This spooky sight, imaged by the NASA/ESA Hubble Space Telescope, resembles fog lit by a streetlamp swirling around a curiously shaped hole – and there is some truth in that. While the 'fog' is dust and gas lit up by the star, the 'hole' really is an empty patch of sky.
When the dark patch was first imaged, it was assumed to be a very cold, dense cloud of gas and dust, so thick as to be totally opaque in visible light, and blocking all light behind it. In general, such globules are known to be small cocoons of forming stars, but thanks to ESA's Herschel Space Observatory, which would have been able to see any hints of star formation at infrared wavelengths but did not, along with ground-based observations, it turned out to be a truly empty patch of sky.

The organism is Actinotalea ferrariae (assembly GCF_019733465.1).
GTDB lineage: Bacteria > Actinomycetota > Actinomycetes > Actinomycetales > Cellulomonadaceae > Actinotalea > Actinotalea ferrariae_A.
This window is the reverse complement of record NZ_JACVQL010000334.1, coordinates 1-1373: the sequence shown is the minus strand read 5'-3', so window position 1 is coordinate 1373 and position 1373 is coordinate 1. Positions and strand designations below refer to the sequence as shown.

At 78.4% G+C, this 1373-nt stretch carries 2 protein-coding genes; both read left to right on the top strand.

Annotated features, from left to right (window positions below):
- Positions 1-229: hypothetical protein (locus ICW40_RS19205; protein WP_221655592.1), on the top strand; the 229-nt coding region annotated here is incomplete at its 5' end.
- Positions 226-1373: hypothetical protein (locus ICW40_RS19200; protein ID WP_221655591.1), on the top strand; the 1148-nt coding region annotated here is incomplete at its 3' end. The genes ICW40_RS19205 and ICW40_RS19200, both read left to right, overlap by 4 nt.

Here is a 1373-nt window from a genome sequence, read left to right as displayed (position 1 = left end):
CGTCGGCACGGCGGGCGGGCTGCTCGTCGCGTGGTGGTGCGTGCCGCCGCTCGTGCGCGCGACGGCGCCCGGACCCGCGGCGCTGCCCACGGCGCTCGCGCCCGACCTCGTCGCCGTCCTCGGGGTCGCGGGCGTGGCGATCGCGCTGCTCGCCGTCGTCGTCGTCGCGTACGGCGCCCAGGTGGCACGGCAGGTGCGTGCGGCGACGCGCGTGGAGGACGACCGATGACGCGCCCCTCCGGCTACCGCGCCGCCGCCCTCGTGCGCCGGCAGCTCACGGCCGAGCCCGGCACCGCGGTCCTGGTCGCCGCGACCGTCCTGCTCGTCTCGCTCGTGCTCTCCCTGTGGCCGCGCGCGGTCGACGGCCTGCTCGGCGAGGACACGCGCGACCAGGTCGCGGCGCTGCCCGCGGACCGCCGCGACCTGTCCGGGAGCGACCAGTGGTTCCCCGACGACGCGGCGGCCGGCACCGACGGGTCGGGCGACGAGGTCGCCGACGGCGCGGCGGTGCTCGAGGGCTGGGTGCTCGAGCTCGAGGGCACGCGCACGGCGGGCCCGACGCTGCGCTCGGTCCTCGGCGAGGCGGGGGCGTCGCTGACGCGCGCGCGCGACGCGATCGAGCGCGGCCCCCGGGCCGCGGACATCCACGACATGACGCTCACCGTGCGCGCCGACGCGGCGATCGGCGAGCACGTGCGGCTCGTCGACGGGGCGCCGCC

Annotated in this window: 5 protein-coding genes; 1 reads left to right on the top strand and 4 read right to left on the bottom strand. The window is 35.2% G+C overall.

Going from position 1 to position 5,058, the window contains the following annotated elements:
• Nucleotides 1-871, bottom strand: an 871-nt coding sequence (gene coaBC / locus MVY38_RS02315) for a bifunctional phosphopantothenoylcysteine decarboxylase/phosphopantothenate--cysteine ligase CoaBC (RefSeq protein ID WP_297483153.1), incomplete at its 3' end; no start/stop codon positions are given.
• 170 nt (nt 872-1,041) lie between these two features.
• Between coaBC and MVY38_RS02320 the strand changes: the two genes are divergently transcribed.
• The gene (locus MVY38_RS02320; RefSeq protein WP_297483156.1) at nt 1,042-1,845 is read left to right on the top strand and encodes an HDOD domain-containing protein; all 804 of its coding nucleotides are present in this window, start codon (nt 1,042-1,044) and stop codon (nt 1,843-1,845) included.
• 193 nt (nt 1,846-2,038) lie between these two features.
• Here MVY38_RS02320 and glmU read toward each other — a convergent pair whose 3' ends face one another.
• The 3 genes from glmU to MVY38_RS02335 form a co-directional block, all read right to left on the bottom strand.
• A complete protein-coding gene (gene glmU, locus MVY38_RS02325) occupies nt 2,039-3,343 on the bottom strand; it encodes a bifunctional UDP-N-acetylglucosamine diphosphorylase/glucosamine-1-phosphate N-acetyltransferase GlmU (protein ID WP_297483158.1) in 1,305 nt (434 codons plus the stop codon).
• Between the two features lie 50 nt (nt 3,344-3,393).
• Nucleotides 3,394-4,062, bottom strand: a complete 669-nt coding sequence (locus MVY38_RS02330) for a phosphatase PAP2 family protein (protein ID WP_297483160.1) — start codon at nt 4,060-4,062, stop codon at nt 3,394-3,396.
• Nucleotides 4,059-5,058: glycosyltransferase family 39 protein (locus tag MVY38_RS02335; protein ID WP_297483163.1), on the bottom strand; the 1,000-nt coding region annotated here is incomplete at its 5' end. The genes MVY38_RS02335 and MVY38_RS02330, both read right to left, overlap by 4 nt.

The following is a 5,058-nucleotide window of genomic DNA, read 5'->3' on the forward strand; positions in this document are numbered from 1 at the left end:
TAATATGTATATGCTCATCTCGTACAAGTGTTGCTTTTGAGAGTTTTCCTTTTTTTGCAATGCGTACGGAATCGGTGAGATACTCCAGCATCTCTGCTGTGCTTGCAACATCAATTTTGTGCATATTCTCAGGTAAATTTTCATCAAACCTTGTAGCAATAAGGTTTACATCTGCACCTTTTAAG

Astronomers think that is was formed when jets of gas from some of the young stars in the wider region punctured the sheet of dust and gas that forms the surrounding nebula. The powerful radiation from a nearby mature star may also have helped to clear the hole.
The bright star seen here is V380 Orionis, a young star 3.5 times the mass of our own Sun. It appears white owing to its high surface temperature of about 10 000ºC – nearly twice that of the Sun. The star is so young that it is still surrounded by a cloud of material left over from its formation. This bright material in the area pictured here is only visible because of the light from the star; it does not emit any visible light of its own. This is the signature of a 'reflection nebula' – this one is known as NGC 1999.
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